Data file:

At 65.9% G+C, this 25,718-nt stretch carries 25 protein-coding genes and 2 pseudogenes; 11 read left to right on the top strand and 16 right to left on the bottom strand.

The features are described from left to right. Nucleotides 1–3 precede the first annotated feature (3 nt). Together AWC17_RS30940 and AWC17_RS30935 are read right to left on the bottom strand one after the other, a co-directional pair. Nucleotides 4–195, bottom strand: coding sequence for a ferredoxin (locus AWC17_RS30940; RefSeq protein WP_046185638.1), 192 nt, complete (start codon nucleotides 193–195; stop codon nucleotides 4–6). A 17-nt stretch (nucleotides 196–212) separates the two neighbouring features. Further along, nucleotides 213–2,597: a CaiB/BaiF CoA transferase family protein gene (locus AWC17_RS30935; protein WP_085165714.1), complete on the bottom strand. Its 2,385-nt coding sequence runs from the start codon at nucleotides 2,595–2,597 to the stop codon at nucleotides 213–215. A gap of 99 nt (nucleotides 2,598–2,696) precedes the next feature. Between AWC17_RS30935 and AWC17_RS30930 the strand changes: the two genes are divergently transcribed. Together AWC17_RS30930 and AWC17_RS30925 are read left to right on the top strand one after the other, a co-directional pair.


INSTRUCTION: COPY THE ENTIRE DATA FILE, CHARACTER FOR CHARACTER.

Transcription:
At 65.9% G+C, this 25,718-nt stretch carries 25 protein-coding genes and 2 pseudogenes; 11 read left to right on the top strand and 16 right to left on the bottom strand.

The features are described from left to right. Nucleotides 1–3 precede the first annotated feature (3 nt). Together AWC17_RS30940 and AWC17_RS30935 are read right to left on the bottom strand one after the other, a co-directional pair. Nucleotides 4–195, bottom strand: coding sequence for a ferredoxin (locus AWC17_RS30940; RefSeq protein WP_046185638.1), 192 nt, complete (start codon nucleotides 193–195; stop codon nucleotides 4–6). A 17-nt stretch (nucleotides 196–212) separates the two neighbouring features. Further along, nucleotides 213–2,597: a CaiB/BaiF CoA transferase family protein gene (locus AWC17_RS30935; protein WP_085165714.1), complete on the bottom strand. Its 2,385-nt coding sequence runs from the start codon at nucleotides 2,595–2,597 to the stop codon at nucleotides 213–215. A gap of 99 nt (nucleotides 2,598–2,696) precedes the next feature. Between AWC17_RS30935 and AWC17_RS30930 the strand changes: the two genes are divergently transcribed. Together AWC17_RS30930 and AWC17_RS30925 are read left to right on the top strand one after the other, a co-directional pair.